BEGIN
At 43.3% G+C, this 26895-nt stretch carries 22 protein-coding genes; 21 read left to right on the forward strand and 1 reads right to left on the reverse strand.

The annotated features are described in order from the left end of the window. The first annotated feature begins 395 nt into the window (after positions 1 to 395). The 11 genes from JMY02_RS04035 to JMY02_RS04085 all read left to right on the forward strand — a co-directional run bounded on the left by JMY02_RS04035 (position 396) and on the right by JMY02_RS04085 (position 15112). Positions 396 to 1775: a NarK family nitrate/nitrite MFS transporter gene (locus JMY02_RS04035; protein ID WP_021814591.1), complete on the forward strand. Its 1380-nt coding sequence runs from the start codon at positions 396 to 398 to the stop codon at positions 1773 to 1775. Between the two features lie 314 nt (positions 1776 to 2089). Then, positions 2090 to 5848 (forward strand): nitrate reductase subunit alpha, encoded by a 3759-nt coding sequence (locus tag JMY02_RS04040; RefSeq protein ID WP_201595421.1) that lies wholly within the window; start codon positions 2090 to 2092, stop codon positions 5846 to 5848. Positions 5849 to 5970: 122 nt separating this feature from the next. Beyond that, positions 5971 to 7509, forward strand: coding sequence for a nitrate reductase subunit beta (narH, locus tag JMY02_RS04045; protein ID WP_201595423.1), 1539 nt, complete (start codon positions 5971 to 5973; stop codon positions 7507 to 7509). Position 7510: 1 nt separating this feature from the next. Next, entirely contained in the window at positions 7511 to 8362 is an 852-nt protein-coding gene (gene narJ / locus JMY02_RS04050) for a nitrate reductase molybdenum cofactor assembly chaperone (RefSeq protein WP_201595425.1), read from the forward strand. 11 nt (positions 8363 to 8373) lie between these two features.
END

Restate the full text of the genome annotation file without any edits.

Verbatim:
At 43.3% G+C, this 26895-nt stretch carries 22 protein-coding genes; 21 read left to right on the forward strand and 1 reads right to left on the reverse strand.

The annotated features are described in order from the left end of the window. The first annotated feature begins 395 nt into the window (after positions 1 to 395). The 11 genes from JMY02_RS04035 to JMY02_RS04085 all read left to right on the forward strand — a co-directional run bounded on the left by JMY02_RS04035 (position 396) and on the right by JMY02_RS04085 (position 15112). Positions 396 to 1775: a NarK family nitrate/nitrite MFS transporter gene (locus JMY02_RS04035; protein ID WP_021814591.1), complete on the forward strand. Its 1380-nt coding sequence runs from the start codon at positions 396 to 398 to the stop codon at positions 1773 to 1775. Between the two features lie 314 nt (positions 1776 to 2089). Then, positions 2090 to 5848 (forward strand): nitrate reductase subunit alpha, encoded by a 3759-nt coding sequence (locus tag JMY02_RS04040; RefSeq protein ID WP_201595421.1) that lies wholly within the window; start codon positions 2090 to 2092, stop codon positions 5846 to 5848. Positions 5849 to 5970: 122 nt separating this feature from the next. Beyond that, positions 5971 to 7509, forward strand: coding sequence for a nitrate reductase subunit beta (narH, locus tag JMY02_RS04045; protein ID WP_201595423.1), 1539 nt, complete (start codon positions 5971 to 5973; stop codon positions 7507 to 7509). Position 7510: 1 nt separating this feature from the next. Next, entirely contained in the window at positions 7511 to 8362 is an 852-nt protein-coding gene (gene narJ / locus JMY02_RS04050) for a nitrate reductase molybdenum cofactor assembly chaperone (RefSeq protein WP_201595425.1), read from the forward strand. 11 nt (positions 8363 to 8373) lie between these two features.